C&L, Cranes & Lifting, Features

Fulfilling customer demands at short notice

image 1 Jason Perry, Tadano sales manager for Queensland and Papua New Guinea, Joe Arena, Tadano Oceania’s product support manager, David Lillistone product support technician for Demag products

Providing cranes at short notice requires a level of resource not all manufacturers can afford. Tadano’s Queensland team explain how they manage the supply of cranes at short notice and how important the role of product support is in ensuring the customer receives the full benefit of a crane, and quickly.

Jason Perry is the Tadano sales manager for Queensland and Papua New Guinea. He has been with the company for four years and he works closely with a Central Queensland crane hire business, QWEST Crane Hire, which is dramatically growing its footprint throughout the region.

“QWEST Cranes recently secured a significant contract with a large resources company. We were in a position where we could deliver the required cranes at short notice and also provide training on the new products,” said Perry.

Tadano understands that customers, particularly those in contract hire, can’t always predict when new contracts will be secured, and the cranes required to fulfill the contract. In turn, this means there is a need for Tadano to provide the cranes at short notice, says Perry.

“Realistically, we might only have five months’ notice on a deal, but we are expected to fulfil the contract. One of the major advantages with Tadano, compared to our competition, is we try to keep high levels of available stock in Australia.

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“We hold stock that we think we are going to need. This strategy has worked well for us during this COVID period. We have had stock in the country whereas other manufacturers do not have access to stock quickly. It has been one of our strategies to ensure we have cranes in different yards, which we are able to move around the country as required,” he said.

Managing the service and support of fleets operating in harsh and remote applications is always going to be a challenge says Perry.

“The starting point for us is really good training. We find that if the customer, their operators and technical support team are up to scratch with their understanding of the cranes, it makes everyone’s job a lot easier. With knowledge of the cranes, they won’t need to come back to us for every little thing.

“But if there is an issue that they can’t resolve, our guys will be on a plane and straight up there. In my opinion our service is second to none, but in terms of the day to day maintenance and wellbeing of the cranes, there needs to be a degree of ownership from the customer,” said Perry.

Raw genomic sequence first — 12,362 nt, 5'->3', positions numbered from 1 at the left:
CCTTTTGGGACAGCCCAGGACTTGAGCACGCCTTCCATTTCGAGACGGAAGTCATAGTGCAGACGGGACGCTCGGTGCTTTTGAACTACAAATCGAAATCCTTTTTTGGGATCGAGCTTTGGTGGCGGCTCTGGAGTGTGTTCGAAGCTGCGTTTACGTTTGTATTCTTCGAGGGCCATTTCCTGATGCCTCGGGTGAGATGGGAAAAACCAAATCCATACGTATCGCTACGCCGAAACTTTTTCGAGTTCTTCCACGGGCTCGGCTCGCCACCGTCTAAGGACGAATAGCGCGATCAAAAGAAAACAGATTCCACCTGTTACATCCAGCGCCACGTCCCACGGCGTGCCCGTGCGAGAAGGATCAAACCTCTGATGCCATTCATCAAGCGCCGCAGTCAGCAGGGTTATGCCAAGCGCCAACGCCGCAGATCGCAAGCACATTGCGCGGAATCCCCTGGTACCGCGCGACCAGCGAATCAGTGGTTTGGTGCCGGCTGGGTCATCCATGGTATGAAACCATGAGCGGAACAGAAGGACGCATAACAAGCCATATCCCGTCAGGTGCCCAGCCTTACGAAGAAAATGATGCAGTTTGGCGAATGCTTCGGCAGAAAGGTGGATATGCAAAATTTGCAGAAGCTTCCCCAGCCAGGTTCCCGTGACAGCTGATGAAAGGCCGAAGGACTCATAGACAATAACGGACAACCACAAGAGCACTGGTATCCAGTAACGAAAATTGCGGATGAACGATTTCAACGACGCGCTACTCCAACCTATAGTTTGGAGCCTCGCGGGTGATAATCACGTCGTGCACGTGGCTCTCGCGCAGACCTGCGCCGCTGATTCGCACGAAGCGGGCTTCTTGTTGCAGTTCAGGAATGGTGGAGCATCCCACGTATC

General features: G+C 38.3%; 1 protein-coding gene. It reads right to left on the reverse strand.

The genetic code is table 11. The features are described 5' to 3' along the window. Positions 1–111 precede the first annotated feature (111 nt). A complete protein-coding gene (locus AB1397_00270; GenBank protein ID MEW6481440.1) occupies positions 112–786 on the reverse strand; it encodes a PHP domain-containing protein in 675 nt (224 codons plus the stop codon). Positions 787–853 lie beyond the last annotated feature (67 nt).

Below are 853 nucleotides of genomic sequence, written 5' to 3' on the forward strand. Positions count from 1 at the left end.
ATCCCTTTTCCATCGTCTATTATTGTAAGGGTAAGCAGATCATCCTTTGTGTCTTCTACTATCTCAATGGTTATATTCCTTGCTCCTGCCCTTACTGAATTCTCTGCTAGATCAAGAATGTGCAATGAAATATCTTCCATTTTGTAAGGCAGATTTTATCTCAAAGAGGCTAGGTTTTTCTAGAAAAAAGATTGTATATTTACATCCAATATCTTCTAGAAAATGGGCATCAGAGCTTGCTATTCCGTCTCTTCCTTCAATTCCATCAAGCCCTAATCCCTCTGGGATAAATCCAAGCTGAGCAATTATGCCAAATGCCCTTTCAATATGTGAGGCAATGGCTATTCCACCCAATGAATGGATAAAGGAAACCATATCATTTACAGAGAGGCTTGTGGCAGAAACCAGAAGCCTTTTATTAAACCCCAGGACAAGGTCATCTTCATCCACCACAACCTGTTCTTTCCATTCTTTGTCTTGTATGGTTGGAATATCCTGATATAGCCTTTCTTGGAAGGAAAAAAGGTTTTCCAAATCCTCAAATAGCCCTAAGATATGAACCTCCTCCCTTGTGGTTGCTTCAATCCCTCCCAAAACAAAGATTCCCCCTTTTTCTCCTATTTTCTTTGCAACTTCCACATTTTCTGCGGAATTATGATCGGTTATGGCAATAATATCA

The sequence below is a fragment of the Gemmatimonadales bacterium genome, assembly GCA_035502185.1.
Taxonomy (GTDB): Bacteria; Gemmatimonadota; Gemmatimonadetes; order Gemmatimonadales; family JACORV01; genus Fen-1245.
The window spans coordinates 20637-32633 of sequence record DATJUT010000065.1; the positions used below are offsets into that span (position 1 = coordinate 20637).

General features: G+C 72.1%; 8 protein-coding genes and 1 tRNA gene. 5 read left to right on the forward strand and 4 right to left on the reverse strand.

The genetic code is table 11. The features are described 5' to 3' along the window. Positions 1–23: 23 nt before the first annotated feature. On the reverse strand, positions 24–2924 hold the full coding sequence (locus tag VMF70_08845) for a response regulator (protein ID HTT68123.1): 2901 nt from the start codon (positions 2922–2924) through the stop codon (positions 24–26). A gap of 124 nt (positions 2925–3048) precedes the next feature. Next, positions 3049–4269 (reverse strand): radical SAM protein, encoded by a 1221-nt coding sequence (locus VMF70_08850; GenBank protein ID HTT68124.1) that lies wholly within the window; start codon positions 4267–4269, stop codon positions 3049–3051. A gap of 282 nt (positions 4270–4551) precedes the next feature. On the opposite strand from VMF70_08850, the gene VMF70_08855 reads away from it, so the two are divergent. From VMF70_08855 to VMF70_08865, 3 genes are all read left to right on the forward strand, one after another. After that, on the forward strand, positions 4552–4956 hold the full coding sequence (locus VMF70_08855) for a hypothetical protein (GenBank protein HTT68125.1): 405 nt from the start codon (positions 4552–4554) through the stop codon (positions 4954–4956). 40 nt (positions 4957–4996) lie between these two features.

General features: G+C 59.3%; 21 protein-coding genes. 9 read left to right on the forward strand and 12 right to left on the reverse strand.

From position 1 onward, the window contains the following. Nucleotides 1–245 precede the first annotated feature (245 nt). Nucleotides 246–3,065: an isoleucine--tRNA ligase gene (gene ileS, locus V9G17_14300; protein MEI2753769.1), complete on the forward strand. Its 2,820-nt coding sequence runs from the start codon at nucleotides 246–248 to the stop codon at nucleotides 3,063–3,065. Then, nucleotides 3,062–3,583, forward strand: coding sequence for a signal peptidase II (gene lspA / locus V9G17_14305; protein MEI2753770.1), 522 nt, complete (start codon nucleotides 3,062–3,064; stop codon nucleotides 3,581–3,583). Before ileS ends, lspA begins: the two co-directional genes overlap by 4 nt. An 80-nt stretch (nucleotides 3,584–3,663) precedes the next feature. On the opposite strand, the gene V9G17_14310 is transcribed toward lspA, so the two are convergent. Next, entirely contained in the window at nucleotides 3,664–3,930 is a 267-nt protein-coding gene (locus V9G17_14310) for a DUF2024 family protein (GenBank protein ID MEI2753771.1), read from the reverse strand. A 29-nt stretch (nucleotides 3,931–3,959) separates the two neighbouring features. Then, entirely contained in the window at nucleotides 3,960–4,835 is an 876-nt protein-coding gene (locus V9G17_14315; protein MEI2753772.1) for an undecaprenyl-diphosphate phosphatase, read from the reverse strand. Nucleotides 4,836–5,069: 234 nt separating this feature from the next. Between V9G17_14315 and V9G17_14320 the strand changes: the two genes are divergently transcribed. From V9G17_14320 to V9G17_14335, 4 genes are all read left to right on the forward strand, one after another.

David Lillistone is the product support technician for Demag products and has been working on Demag product for 10 years. Joe Arena is Tadano Oceania’s product support manager. Arena has been with the company for 16 years and has 15 years of experience providing product support across the Demag range of products. Both talk about the importance of operating training, the benefits training provides for clients and the value operators receive from fully understanding the machine.

“I am like many technicians in this business. I came through from being a technician on the floor and made my way through to product support where we assist customers with issues relating to their machines. My role is across all of the Tadano and Demag products but because of my experience, I currently specialise in Demag products,” said Lillistone.

“We conduct training for our customers. We pre-deliver machines and we also manage the CraneSafe process. We are the point of contact for the customer and manage the technical side of the machines. Obviously, we work closely with the sales team to ensure the process of delivering the crane is seamless,” he said.

When a crane is delivered, the product manager arrives on site for the hand over process. If the customer is new to Tadano or Demag products, the customer and the operator are introduced to the crane and the main features are highlighted and explained says Arena.

“Operators are walked through the crane. They are encouraged to jump in the cabin, where they are introduced to the controls and the operating systems. The product manager explains about what the various controls are for and what they do, which familiarises the operator with the crane.